Health workers deserve better protection

Timothy Johnson

Remember the last time you went to the dentist? You probably got an X-ray as part of your exam. They put a huge lead blanket over you, and then they quickly move to the other side of the room as the X-ray is being taken.

That’s because it is well known that X-rays can be dangerous. In fact, we know they can cause cancer.

There are standards of practice X-Ray techs needs to follow, not just for the patient’s safety, but for the X-Ray techs safety as well. But these same common sense rules and regulations to promote safety are not the daily reality for chemotherapy nurses, chemotherapy pharmacy technicians, and other staff across Michigan when it comes to handling dangerous chemotherapy drugs.

A 2014 University of Michigan survey of cancer nurses revealed:

■About 12 percent of state health care works say they haven’t been trained in chemo drug safety practices. Based on what I have seen, I actually would guess this number is higher.

■Less than 50 percent of surveyed nurses routinely wear the protective equipment recommended by federal safety experts.

■Nearly 20 percent of nurses say there is no protective equipment in their offices.

■And 18 percent of chemo techs reported a spill, drop or leak of chemotherapy drugs during the prior six months.

These numbers are simply too high. They show a future filled with health challenges for these hard working Michiganders that will be costly, totally avoidable and undeserved.

This is not to say these technicians are purposely doing anything wrong. On the contrary, most are operating in the best ways they can with limited training and equipment. They work in a wide variety of clinical settings from physicians’ offices to hospitals, and consistent minimum safety standards have simply not been adopted and sufficient education is often not supplied to employees.

To address this, State Senator Jack Brandenburg (R-Harrison Twp.) has introduced legislation which can ensure all front line techs have consistent safety gear, training, and support. His bill is built upon a simple concept: Michigan should adopt nationally recognized standards for all nurses and technicians and ensure proper training.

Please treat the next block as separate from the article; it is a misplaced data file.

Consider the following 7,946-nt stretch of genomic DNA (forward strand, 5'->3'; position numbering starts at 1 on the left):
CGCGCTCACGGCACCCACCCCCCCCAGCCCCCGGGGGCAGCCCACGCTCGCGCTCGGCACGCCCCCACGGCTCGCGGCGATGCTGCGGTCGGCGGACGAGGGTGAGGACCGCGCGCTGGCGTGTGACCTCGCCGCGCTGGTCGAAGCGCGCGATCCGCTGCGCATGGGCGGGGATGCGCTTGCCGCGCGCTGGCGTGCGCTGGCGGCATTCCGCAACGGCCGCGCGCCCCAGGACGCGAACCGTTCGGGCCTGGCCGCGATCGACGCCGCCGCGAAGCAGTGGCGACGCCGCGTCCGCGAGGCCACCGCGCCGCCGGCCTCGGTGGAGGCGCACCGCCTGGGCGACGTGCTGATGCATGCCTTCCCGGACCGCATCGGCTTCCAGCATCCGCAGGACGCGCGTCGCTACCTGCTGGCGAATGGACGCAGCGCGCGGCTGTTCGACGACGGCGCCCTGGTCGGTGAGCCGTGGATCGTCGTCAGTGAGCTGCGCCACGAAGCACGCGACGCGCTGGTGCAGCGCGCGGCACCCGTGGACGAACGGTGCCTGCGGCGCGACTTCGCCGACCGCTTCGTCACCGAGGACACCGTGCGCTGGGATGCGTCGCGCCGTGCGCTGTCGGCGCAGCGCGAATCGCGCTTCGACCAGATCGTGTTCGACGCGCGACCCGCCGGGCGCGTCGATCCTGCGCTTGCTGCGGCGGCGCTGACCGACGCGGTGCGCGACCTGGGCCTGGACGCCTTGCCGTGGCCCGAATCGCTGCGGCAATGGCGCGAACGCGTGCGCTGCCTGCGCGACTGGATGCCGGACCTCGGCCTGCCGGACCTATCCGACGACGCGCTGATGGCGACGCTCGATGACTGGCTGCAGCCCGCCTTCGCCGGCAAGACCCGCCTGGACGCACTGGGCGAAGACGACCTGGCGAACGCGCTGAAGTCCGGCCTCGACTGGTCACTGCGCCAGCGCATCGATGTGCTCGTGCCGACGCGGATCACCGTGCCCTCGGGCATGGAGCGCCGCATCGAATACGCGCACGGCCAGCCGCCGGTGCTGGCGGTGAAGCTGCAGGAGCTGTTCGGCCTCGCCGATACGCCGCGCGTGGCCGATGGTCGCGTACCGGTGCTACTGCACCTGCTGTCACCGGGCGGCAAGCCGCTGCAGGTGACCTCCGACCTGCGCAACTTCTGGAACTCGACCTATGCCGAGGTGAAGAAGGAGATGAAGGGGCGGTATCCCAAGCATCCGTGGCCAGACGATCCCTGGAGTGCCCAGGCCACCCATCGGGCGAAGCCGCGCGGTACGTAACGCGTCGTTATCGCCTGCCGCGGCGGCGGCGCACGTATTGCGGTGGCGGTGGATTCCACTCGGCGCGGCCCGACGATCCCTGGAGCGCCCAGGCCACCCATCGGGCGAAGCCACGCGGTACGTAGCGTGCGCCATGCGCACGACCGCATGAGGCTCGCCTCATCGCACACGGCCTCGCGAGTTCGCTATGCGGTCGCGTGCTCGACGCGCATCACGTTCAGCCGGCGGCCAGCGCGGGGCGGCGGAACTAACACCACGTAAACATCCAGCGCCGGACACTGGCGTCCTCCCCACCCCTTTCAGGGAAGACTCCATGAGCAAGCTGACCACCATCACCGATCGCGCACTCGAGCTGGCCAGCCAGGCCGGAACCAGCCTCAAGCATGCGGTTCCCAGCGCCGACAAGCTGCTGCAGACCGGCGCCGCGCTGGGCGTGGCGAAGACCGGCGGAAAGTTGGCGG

In addition, the Snyder administration and its Michigan Occupational Safety and Health Administration (MIOSHA) have been working to address the need for consistent safety standards when it comes to the safe handling of hazardous chemotherapy drugs. The agency has been actively engaged with a number of health experts and oncology teams, working to understand the practical and policy implications of developing new safety standards.

The department’s work is crucial. Too many Michigan health techs are experiencing the dangerous side effects of chemotherapy exposure. These effects can be infertility, fetal abnormalities, spontaneous miscarriages, premature labor, low birth-weight, physical symptoms like headaches, breathing trouble, nausea, dizziness, nasal sores and—perhaps most ironically of all—rare deadly cancers have been known to occur in health care workers who don’t take proper safety precautions when handling chemo drugs.

Clearly, some state leaders share a strong urge to remedy this difficult public health challenge. It’s time to act to protect those who give of their time to protect us.

Timothy Johnson is president of the Lansing Chapter of the Oncology Nursing Society.